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Letting Suicidal Patients Die


Posted on 02 October 2009

hip1.jpgWe are about to enter the Bermuda Triangle of medical ethics, a place where the compass spins, all bearings are confused, and many may founder.

Yesterday, Dr Grumble posted on the Mental Capacity Act 2005 and the difficulties it causes in circumstances where a patient chooses to reject life saving treatment. A lively debate has kicked off in the comments, and the Witch Doctor has also posted on the matter too.

Now, the first thing to note is that not every one in this debate knows what they are talking about. This is not exactly helpful when the compass is spinning.

The first error has been made by the barrister Dr Grumble approached to clarify the position when faced with a patient who has taken a potentially lethal overdose, and who is now refusing treatment. The advice given was:

“insofar as lawyers will ever answer a question, was not reassuring. It seemed that even if the patient was depressed Dr Grumble would be required to let them die.”

This is not true unless the patient has capacity, which is when things do get difficult. Given that this particular patient is said to be depressed, there is an obvious question as to whether they have capacity and Dr No is pretty sure that, apart from the Witch Doctor’s Red Card Docs, no doctor would decline to treat this patient.

The second error appears to be in relation to which Act a commenter is talking about – and what that Act says and means:

“It could be argued that if a person is so distraught, for whatever reason, that they are not thinking straight then that might constitute "an impairment of, or a disturbance in the functioning of, the mind or brain", which would allow treatment under section 2 of the Act.”

Now, the wording "an impairment of, or a disturbance in the functioning of, the mind or brain" does indeed come from Section 2 of the MCA 2005, but this Section of this Act says absolutely nothing about allowing treatment.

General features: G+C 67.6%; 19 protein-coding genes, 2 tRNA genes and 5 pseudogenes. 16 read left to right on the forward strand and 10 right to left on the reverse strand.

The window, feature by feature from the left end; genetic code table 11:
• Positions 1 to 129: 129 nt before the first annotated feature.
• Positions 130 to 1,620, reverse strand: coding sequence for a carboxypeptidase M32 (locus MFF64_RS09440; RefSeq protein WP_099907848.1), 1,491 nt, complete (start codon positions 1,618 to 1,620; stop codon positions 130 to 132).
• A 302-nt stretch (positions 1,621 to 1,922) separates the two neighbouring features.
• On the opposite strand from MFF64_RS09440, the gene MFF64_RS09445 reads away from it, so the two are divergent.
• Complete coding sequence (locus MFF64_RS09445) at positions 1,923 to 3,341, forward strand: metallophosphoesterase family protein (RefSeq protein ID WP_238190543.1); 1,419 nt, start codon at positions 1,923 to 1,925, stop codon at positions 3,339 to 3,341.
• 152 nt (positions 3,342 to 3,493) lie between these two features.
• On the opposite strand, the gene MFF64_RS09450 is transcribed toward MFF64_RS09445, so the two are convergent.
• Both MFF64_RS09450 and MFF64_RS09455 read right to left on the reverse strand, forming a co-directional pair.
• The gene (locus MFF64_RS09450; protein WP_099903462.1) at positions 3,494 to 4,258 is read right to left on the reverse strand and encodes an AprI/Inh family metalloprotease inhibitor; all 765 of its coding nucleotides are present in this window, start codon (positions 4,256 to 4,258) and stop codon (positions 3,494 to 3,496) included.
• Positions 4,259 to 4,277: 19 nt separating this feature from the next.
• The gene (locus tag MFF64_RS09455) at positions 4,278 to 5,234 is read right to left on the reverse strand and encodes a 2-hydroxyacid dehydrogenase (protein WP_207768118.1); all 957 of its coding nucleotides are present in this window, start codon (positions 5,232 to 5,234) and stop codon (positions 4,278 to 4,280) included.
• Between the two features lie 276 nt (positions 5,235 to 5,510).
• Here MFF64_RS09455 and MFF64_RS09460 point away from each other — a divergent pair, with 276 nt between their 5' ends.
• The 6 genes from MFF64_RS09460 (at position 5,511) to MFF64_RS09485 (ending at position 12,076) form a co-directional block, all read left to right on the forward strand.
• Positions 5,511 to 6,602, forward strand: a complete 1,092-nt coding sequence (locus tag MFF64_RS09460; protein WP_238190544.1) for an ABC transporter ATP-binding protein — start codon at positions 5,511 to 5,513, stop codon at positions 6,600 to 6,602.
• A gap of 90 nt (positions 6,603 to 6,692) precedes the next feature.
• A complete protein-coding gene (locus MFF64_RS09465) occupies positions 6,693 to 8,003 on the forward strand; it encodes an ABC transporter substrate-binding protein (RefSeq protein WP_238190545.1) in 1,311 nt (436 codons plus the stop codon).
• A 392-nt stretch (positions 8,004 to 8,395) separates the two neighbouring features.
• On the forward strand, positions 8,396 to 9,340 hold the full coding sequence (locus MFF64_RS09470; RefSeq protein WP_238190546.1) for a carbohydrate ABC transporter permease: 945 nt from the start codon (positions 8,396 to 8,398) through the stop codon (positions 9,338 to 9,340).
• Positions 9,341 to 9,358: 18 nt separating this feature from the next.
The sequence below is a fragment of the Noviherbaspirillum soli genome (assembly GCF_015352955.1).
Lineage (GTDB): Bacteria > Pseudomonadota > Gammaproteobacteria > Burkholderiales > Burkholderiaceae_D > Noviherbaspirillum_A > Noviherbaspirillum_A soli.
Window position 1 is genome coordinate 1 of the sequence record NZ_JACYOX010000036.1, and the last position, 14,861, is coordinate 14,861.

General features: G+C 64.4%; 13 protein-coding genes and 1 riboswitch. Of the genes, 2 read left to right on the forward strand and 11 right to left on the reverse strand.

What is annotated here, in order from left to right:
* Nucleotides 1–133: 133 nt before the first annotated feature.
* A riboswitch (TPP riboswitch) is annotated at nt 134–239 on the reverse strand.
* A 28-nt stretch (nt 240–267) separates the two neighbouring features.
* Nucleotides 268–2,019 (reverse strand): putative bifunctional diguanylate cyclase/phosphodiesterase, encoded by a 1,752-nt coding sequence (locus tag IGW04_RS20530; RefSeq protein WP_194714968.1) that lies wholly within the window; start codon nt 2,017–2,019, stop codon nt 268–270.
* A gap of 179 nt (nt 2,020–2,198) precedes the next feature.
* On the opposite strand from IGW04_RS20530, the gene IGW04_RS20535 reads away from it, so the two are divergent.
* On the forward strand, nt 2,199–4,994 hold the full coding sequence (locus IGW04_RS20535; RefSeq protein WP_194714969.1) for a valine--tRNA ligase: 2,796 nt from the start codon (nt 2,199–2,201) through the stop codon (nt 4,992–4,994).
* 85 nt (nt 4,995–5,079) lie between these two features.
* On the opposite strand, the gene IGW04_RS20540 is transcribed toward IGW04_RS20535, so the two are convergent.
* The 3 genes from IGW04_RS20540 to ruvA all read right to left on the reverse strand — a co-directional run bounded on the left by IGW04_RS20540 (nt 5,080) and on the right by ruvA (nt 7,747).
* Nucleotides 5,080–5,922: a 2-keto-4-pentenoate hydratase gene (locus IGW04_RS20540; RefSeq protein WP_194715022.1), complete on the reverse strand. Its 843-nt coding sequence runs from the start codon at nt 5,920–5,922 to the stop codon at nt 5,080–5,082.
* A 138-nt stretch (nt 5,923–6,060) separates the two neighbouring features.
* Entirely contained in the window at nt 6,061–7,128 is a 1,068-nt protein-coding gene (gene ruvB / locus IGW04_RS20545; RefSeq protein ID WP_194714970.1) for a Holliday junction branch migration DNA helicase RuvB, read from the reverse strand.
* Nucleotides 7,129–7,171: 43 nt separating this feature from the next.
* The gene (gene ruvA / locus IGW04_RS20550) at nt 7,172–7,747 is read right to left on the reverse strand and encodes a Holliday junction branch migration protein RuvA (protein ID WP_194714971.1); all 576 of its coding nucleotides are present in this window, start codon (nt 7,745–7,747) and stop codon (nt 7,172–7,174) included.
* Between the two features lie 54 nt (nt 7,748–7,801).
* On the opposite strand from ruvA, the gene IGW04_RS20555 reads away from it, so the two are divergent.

On the other hand, Section 2 of the Mental Health Act 1983, which is about compulsory detention (“being sectioned”) for assessment (as opposed to S3 which is for treatment), does nonetheless, for obvious and humane reasons, allow treatment following assessment.

As the general rule is that the MHA 1983 “trumps” the MCA 2005, for the commenter’s remarks to apply, the patient would need to be detained under S2 of the MHA, and the MCA wouldn’t come into it, in which case the wording defining the relevant disorder is “any disorder or disability of the mind” and, for a S2 detention:

“(a) he is suffering from mental disorder of a nature or degree which warrants the detention of the patient in a hospital for assessment (or for assessment followed by medical treatment) for at least a limited period; and

(b) he ought to be so detained in the interests of his own health or safety or with a view to the protection of other persons.”

It therefore seems likely that, regardless of Dr Grumble’s Learned Counsel’s advice, his depressed suicidal patient would get treated, either under the MCA “best interests of the patient” provision, because they lacked capacity; or under S2 of the MHA, because they met the criteria for detention (and treatment) under that act (there is another question about treating physical conditions under the MHA here but we’ll not go there today).

Now, where it does get difficult is with patients who both want to kill themselves (they may already have done something, as Dr Grumble’s patient has, or be expressing a wish to kill themselves at some point in the near future) and have capacity – that is, the capacity to make decisions on their own behalf.

Remember, if they are bonkers, the MHA will trump the MCA and they will be detained under S2 (or other appropriate section) of the MHA. What we are talking about here is a patient who is not apparently mentally ill, and who appears to have capacity.

Incapacity, in the MCA, is clearly defined:

“For the purposes of this Act, a person lacks capacity in relation to a matter if at the material time he is unable to make a decision for himself in relation to the matter because of an impairment of, or a disturbance in the functioning of, the mind or brain.”